To date, no offshore wind farms have operated in the United States. However, several projects under consideration or development could change that.

In February, the federal government completed an environmental review of designated “wind energy areas” off the mid-Atlantic coast, and found that lease sales for wind energy would not create environmental problems. This finding may facilitate the sale of wind energy leases off the coasts of Maryland, Virginia, New Jersey and Delaware as early as this year. [New York Times]

The Cape Wind Project, a wind farm off Massachusetts’ Cape Cod, could be the first operational offshore wind energy project in the U.S. The project has all the necessary permits, and construction is expected to begin in 2013.

According to the Huffington Post “the Obama administration and five states announced an agreement [in March] to speed up consideration of plans for offshore wind farms in the Great Lakes, which have been delayed by cost concerns and public opposition. Under the deal, state and federal agencies will craft a blueprint for speeding regulatory review of proposed wind farms without sacrificing environmental and safety standards.”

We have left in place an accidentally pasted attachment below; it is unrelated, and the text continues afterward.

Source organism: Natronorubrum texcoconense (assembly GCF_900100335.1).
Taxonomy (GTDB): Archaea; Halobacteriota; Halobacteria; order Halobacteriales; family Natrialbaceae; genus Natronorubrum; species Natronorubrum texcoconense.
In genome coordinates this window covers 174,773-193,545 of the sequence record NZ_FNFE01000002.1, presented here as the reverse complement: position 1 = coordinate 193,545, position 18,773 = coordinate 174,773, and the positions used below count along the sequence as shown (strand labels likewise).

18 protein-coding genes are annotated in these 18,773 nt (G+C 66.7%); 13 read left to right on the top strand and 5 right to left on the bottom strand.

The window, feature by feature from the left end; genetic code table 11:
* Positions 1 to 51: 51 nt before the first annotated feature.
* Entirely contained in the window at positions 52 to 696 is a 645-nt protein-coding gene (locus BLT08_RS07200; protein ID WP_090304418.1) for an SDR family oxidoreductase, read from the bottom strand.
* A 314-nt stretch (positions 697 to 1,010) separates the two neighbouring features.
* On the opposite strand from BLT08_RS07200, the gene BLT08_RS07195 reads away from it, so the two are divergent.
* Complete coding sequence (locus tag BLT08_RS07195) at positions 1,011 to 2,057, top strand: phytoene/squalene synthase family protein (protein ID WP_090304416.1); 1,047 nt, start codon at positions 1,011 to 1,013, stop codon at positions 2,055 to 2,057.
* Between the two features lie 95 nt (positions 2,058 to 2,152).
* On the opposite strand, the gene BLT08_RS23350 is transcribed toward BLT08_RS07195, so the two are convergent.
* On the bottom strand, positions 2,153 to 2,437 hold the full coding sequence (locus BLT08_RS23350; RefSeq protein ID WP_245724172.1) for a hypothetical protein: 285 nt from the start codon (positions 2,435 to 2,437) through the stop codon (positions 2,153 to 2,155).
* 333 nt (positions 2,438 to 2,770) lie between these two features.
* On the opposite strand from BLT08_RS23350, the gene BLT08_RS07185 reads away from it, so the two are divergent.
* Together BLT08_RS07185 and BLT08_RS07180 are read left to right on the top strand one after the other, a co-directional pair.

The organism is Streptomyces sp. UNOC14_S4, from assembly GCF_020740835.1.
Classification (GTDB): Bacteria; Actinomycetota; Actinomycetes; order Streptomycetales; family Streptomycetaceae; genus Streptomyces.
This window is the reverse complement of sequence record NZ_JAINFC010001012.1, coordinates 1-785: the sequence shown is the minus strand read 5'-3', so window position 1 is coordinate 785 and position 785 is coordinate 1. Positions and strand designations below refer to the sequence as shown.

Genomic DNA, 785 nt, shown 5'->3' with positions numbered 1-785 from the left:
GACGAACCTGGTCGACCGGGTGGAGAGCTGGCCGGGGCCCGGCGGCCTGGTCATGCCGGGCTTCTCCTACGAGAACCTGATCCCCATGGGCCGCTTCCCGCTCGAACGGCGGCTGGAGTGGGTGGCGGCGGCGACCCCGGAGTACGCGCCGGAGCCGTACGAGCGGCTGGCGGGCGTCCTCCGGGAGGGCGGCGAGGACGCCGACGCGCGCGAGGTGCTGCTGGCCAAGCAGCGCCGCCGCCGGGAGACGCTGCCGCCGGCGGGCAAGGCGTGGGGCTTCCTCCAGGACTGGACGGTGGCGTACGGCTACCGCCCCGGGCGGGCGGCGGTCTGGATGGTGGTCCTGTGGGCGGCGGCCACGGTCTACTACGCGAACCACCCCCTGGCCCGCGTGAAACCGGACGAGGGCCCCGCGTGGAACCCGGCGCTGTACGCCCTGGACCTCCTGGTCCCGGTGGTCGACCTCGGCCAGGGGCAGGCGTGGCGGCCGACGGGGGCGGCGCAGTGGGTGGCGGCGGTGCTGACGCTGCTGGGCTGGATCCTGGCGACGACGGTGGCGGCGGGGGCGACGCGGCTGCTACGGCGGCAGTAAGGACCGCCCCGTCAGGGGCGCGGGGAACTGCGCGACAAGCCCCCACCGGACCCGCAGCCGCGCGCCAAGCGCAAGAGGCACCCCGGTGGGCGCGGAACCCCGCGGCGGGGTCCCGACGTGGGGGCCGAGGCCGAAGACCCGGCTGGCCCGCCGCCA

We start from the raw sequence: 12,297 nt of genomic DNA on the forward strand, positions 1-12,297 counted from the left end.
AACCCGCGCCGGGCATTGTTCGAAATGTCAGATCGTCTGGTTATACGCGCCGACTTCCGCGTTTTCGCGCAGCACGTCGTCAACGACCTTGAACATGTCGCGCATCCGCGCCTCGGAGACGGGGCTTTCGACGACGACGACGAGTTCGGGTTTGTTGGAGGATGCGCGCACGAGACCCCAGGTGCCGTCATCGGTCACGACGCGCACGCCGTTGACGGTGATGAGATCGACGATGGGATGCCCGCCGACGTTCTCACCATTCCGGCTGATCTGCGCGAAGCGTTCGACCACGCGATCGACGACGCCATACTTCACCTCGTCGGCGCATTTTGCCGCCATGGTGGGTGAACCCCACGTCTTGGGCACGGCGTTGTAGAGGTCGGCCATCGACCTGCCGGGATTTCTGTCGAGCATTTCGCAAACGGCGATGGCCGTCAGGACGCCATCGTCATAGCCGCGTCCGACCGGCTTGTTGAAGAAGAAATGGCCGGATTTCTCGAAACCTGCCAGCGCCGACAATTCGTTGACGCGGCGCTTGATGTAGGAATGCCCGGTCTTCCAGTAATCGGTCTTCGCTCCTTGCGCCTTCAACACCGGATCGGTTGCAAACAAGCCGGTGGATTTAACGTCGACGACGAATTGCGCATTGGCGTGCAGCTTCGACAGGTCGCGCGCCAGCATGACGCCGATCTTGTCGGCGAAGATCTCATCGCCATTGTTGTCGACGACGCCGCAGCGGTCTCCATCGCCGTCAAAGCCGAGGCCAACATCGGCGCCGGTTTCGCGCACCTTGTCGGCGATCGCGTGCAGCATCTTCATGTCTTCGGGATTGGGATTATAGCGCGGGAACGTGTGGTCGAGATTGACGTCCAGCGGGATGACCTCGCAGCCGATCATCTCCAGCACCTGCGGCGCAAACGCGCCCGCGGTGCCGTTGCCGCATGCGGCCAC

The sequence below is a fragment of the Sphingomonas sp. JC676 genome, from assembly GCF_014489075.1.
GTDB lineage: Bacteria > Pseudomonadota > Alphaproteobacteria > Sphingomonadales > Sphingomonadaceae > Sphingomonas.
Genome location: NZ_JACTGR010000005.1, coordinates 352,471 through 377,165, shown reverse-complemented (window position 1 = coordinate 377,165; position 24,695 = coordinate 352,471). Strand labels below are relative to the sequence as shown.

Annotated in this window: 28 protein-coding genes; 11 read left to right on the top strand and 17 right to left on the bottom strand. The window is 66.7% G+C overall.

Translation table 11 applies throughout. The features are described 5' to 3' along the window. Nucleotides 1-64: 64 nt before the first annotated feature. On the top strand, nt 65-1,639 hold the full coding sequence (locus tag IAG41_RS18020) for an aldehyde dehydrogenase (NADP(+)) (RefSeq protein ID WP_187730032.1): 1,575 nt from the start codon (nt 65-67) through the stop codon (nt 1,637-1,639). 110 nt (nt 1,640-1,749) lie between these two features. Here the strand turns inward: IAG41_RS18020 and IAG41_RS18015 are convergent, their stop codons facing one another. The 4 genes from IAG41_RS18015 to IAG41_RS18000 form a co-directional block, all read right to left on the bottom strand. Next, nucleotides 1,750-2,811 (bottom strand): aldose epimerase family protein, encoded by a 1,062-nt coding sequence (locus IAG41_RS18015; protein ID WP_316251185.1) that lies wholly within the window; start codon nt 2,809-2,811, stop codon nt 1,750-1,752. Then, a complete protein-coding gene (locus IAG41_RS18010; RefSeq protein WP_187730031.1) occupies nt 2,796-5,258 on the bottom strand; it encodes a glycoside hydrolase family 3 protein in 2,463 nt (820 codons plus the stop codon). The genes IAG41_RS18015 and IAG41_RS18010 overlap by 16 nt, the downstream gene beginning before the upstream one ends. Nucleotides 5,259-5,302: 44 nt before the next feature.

The New York Times reports that New York City Mayor Michael Bloomberg is supporting an application filed by a coalition led by the New York Power Authority to lease the ocean floor off of Queens for a wind farm. Although the process is in its early stages, the proposed farm has a potential capacity of 350 to 700 megawatts.

However, not all offshore wind efforts are moving forward. The Maryland Offshore Wind Energy Act of 2012, which would have mandated that a specified amount of energy be generated from offshore wind, was rejected by Maryland’s General Assembly on April 9th.  This marks the second year in a row offshore wind legislation has been rejected in Maryland.

Common sources of opposition for offshore wind include high costs, pass-through of those costs to ratepayers, environmental concerns, and NIMBYism.

What is the future of offshore wind? What’s holding it back? What should be the roles of state and federal governments in facilitating the development of offshore wind?